Vijay Mallya says he is confident Force India can deliver another “competitive performance” at this weekend’s Japanese Grand Prix, after securing a double points finish in Malaysia last Sunday.
Teammates Sergio Perez and Nico Hulkenberg came home sixth and eighth respectively at the Sepang International Circuit, as Force India narrowly outscored Williams in the fight for P4 in the Constructors’ standings.
The Silverstone-based outfit has now bagged points at every race since the Austrian GP in June and Mallya does not see the trend ending in round 17 of this year’s world championship.
“We head to Suzuka off the back of a very strong weekend in Sepang,” said the Force India team boss. “Scoring twelve points strengthened our fourth place in the championship and showed, once again, that the VJM09 is a car that is competitive on any kind of circuit.
“I think we were a little unlucky with how the race unfolded, but we made the most of the situation and came away with some important points.
“It means we can arrive in Japan confident of another competitive performance. The team is working extremely hard, the drivers are extracting the performance from the car, and we are looking forward to the challenge that awaits us this weekend.”
Force India currently leads Williams by three points (124 to 121) with five races left in the 2016 campaign.
Having been selected from hundreds of entries and beating nine other finalists from across the Emirates in an intense shootout event at the Dubai Autodrome, 23-year-old Solaiman became first ever winner from the UAE.
Solaiman will get to spend six months working at the Formula 1 team’s headquarters in Enstone and six months working at Infiniti’s European Technical Center in Cranfield. With F1 Technology more relevant to the automotive industry than ever, he will play a key role in the ongoing transfer of technical knowledge and expertise between the Renault Sport F1 Team and Infiniti.
Commenting on his win, Solaiman said: “It’s an incredible feeling, I still can’t believe that I have won! All of the other contestants were extremely prepared and competitive.
“I now have to concentrate and do my very best to prove that I am a worthy winner, and make the most of this fantastic opportunity.”
The Infiniti Engineering Academy, now in its third year, is a one-of-a-kind global search for the world’s best up-and-coming engineers. For 2016, seven placements have been made available with one winner chosen each from USA, Canada, Mexico, Europe, United Arab Emirates, China and Asia–Pacific to work with the team.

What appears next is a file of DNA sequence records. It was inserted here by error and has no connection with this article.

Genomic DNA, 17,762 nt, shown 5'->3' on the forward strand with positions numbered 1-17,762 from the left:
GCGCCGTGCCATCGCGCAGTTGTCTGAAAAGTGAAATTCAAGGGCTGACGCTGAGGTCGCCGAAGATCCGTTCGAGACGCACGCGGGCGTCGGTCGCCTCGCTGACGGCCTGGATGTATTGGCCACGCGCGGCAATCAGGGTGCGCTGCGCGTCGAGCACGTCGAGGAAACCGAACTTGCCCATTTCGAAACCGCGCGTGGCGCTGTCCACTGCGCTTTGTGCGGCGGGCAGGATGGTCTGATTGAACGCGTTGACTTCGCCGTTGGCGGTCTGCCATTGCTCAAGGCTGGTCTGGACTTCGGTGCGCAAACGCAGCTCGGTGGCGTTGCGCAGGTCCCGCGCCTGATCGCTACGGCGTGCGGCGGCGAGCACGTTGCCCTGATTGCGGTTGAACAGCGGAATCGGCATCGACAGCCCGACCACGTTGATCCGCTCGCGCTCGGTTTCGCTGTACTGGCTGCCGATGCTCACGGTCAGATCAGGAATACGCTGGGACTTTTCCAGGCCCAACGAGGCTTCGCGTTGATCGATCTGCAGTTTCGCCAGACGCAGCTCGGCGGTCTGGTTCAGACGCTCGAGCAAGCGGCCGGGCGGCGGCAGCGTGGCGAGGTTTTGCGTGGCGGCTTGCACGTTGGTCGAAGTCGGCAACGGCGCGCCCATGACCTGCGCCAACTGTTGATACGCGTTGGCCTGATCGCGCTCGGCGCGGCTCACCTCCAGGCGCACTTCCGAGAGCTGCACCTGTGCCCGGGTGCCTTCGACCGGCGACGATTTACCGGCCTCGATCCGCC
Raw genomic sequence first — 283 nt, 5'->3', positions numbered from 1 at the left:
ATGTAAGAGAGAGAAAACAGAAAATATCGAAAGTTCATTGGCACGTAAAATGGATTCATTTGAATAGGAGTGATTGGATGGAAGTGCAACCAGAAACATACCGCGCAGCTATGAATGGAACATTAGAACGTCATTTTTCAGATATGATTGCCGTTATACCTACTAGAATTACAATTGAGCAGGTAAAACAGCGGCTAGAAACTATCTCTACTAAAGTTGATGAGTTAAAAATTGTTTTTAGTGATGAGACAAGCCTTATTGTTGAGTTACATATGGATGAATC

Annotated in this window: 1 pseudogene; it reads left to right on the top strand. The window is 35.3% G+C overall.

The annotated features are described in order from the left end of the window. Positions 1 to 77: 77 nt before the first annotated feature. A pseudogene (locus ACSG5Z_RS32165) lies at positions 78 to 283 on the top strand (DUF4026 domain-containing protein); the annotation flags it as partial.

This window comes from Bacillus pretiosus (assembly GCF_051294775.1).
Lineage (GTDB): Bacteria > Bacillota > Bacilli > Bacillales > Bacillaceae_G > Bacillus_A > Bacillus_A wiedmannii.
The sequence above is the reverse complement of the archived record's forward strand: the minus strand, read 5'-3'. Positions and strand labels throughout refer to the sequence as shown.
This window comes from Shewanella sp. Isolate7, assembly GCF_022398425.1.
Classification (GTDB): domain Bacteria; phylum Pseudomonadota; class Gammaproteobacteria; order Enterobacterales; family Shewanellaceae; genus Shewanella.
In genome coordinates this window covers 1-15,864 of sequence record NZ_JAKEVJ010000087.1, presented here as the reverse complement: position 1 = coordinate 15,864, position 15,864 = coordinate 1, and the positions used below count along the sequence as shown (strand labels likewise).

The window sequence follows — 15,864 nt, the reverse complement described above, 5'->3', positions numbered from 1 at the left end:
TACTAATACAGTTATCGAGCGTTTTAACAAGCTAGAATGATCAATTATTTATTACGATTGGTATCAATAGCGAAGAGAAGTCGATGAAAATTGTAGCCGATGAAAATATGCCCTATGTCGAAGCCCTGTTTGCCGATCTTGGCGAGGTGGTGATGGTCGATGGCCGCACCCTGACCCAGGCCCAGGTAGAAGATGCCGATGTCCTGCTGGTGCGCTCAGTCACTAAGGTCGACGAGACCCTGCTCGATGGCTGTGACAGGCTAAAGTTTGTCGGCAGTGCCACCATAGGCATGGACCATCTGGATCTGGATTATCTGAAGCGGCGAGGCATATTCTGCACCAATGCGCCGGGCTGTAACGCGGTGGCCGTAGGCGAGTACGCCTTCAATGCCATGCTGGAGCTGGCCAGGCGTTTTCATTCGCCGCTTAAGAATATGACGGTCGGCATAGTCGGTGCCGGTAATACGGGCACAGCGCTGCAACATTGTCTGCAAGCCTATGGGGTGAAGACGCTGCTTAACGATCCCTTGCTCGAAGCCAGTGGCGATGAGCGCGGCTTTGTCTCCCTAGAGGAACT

This unique training program for brilliant young engineers – made possible thanks to Infiniti’s technical partnership with Renault Sport F1 Team – has attracted 4,108 registrations from 44 different countries. A number of previous winners have gone on to secure full time careers in the automotive and motorsport industries.
Juergen Schmitz, Managing Director, Infiniti Middle East, said: “At Infiniti, we believe in initiatives that help us to actively engage with our wider community and the 420 registrations from the UAE this year is yet again a great indication of how well it has been received.”
After his dramatic early exit from the Malaysian Grand Prix on Sunday, Hamilton indicated to reporters that he now had a lack of confidence in the last two engines currently available to him.
“Right now my concern is that I’ve got these two engines and I want to make sure they can treat them with whatever they can to make sure they last,” Hamilton said.
“If that means not doing a session, I will not do a session. If that’s what I’ve got to do, because I’ll do whatever it takes to see through the race.”
But Wolff is not in favour of skipping practice sessions to reduce wear and tear on Hamilton’s remaining engine components.
“Missing a practice session is harming his weekend overall, so we would want to come to the race and have a more reliable situation,” he said.
“We have two engines left, one that has run three races and one that is brand new. We will leave no stone unturned to check them for the next races.
“Having said that, it is already the way we do things, that we are forensic in our approach and how we check all the bits. Whatever needs to be done to look at that specific failure today will be done.
“Most of the failures were not linked to each other – it was different failures. It was failures that were either in the supply chain, or material problems or assembly problems or just a mistake in the design or fatigue below the mileage it should have been, so there is no pattern in those failures that we can identify.”